Ethnic stores offer a steady supply

Grocery stores with ethnic products and street markets offer the steadiest supply of roots and tubers. The main cassava and yam varieties can often be found in the mainstream retail. You can expect to see these products more and more in regular supermarket as people become more familiar with them. However, these supermarkets will demand stricter requirements and purchasing conditions.


  • Evaluate your company’s performance and readiness to supply large retailers using self-assessment and certification procedures. See also Standards Map.

Regional differences

In Europe there are regional differences in the composition of market channels. Northern countries like Germany, the UK, the Netherlands and Belgium have a very dominant large retail channel of supermarkets. France and Spain go beyond that with large hypermarkets, alongside smaller specialist shops. Countries in the Alpine region, such as Switzerland and Austria, are more favourably disposed towards small local shops.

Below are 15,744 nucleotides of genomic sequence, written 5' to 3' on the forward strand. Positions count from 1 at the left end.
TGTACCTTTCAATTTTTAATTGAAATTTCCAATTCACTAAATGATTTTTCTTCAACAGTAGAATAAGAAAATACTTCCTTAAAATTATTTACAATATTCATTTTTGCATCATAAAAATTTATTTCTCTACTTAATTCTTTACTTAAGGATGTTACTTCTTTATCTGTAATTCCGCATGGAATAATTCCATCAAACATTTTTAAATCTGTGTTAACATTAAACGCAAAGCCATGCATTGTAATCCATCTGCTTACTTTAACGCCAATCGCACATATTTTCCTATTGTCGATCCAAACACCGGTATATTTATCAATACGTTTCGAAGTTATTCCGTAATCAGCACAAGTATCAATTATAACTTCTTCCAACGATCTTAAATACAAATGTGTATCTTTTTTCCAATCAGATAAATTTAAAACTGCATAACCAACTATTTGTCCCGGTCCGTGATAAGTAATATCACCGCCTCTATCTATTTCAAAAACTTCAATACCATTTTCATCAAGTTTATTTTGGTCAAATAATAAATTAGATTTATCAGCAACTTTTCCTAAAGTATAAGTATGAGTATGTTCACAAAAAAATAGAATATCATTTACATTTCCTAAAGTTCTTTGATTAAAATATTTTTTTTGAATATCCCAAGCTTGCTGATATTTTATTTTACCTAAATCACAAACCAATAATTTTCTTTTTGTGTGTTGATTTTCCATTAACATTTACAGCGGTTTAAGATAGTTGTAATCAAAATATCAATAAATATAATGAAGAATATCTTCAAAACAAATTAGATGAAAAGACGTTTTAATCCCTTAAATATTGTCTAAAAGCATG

• Increase your understanding of the different target countries by visiting buyers, wholesale markets and retailers.

9. What are the end market prices for fresh roots and tubers?

Figure 7: Price breakdown in the fresh fruits and vegetables supply chain


European retail prices for cassava are around 2 and 3 euros per kilo.

Yams are less common, which means you have to expect prices to fluctuate more.

Please review our market information disclaimer.